My head was still bowed, all I could see were two dirty and unadorned sandals creeping out of the bottom folds of some course brown fabric. My legs gave way, and I fell to the ground without any power to do otherwise. I feared what my friends, my guards and my servants must be thinking of their distinguished sage? Then I noticed to my right and to my left, Caspar and Belshazzar were in no better state then I. It was then I felt a warm hand on my shoulder.

The hand belonged to the boy’s father (in Ctesiphon such an action would see the removal of a commoner’s hand), however this touch somehow gave me the strength to rise up to one knee. For the first time I looked up to see where I was, and to whom I was worshipping. There before us, a house just like all the other houses on the street; a simple man with strong calloused hands and a young maiden nestling a common, ordinary baby boy. A simple infant, just like one would expect to find in any dusty village.

Their eyes were filled with tears, and their faces displayed the warmest of smiles. I glanced back towards the roof tops, and then back to the young couple — their faces, their clothes, they were no different than anyone else’s on the street. I did not understand. Where did all my guilt, all of my shame come from? But where also did this great sense of joy and profound relief come from?

I looked again, this time towards the babe. He was so content, oblivious to the spectacle, just smiling at the funny foreigner with the colourful clothes. The father then grasped my other shoulder, and helped me to my feet. The father spoke, sharing words I will never forget, “This is our son Yeshua (Jesus); we were told he could bear no other name, because he will cast away man’s guilt and save them from their sins.”

Caspar and Balthazar soon rose to their feet. A sorry lot our guard was. I glanced back and noticed every one of them was bowed low with tears before this helpless little child and without any instruction to do so. Who was this king? Who could reduce the mightiest of men into a hapless mess?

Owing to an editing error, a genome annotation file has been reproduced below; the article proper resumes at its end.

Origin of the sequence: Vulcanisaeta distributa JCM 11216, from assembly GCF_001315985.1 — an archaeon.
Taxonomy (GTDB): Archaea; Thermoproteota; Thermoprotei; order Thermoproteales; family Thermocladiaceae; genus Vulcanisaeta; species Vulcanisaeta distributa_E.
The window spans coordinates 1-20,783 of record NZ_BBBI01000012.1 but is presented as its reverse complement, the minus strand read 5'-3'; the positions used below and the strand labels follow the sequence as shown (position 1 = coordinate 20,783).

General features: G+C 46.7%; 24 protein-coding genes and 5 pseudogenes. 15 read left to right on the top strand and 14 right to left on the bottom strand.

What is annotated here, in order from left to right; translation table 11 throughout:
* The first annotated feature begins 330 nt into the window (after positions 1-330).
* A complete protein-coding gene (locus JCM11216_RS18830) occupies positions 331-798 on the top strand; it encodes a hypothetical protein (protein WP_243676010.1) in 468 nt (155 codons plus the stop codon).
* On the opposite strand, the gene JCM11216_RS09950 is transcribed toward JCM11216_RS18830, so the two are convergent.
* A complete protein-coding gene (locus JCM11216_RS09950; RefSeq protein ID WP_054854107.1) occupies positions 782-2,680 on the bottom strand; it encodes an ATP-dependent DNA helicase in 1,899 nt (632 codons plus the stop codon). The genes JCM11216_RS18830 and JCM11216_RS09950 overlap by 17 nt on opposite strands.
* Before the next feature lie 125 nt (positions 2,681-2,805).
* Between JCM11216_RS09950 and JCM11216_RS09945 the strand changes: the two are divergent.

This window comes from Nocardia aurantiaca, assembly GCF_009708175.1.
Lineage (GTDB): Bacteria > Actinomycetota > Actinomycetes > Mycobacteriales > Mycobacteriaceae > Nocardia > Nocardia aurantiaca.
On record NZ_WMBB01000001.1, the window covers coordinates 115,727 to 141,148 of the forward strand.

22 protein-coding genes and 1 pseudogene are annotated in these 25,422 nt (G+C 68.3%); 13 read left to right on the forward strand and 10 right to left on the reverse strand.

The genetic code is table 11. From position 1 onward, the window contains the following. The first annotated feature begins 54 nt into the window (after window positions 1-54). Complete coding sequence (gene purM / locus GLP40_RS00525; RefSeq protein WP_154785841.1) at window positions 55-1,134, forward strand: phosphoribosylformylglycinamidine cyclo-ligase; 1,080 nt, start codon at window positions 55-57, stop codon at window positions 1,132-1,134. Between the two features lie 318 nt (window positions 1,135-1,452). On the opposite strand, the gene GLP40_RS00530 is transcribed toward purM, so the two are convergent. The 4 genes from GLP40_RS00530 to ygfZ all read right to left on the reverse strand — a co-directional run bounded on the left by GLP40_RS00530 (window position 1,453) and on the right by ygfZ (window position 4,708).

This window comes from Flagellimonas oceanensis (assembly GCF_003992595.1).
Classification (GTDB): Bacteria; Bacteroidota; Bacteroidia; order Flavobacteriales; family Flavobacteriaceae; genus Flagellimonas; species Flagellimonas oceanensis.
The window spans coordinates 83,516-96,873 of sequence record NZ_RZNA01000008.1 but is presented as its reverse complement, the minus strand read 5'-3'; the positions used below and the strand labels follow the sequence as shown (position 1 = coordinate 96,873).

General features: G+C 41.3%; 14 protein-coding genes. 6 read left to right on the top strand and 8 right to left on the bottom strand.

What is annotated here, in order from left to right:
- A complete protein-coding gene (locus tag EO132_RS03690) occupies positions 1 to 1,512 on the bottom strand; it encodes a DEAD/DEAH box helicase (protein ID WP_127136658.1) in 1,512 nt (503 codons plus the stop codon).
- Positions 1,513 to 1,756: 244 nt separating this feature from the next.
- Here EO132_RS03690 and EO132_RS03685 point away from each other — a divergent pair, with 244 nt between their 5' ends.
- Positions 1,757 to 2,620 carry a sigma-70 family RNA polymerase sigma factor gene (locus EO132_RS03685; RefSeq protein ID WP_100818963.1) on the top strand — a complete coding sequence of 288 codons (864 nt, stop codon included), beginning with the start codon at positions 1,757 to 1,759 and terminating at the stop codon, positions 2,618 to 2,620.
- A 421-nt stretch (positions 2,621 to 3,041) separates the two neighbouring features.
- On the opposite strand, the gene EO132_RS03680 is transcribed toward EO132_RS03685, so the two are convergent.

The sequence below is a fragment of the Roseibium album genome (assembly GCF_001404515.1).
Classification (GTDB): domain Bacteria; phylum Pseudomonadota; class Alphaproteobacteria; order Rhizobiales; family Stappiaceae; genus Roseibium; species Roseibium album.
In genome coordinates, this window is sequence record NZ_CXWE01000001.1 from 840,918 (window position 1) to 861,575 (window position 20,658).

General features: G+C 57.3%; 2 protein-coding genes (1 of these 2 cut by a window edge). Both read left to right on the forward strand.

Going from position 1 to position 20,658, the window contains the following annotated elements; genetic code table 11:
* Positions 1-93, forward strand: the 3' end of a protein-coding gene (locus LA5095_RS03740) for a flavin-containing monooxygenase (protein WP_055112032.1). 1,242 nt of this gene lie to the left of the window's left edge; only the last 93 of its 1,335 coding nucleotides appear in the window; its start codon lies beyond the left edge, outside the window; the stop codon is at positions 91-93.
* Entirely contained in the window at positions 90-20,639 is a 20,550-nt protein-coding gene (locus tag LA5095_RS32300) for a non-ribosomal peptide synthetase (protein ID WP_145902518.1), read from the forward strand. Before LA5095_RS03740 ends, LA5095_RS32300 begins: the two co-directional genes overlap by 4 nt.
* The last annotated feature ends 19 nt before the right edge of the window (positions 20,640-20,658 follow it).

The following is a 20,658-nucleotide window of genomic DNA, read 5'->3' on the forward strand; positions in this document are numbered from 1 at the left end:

We three kings stood there. We said nothing, because there was nothing we could say; periodically we laughed, we never stopped crying, and we worshipped. For the first time in our lives, we worshipped!

In time we managed to present our gifts; the gold, frankincense and myrrh. When we departed they seemed so costly, so precious, now they seemed like wasteful trinkets. But who knows what significance they may yet play in this King’s life?

Before we left, I stole one more glance at the child, and his name flooded my soul. “Yeshua,” I said to myself, and I prayed, and I have prayed every moment since, that this little king would have the power to save me, save me from my darkness. And if I am not mistaken, I believe he somehow began his saving work that very night with us visiting strangers.

After all of this, we still managed to make our way back home again. We arrived back in Ctesiphon as the same three wise men, yet definitely not the same wise men, if you get my understanding? And, here we are again, about to enter the throne room for the King of Parthia. In a moment we will bend our knees to this human king, we have no choice to do otherwise. But since we met our true King in Bethlehem, it is to Him whom we will forever bend our hearts, our souls, and our strength.

Come let us adore Him!



Minister of Trentside Baptist, Bobcaygeon Ontario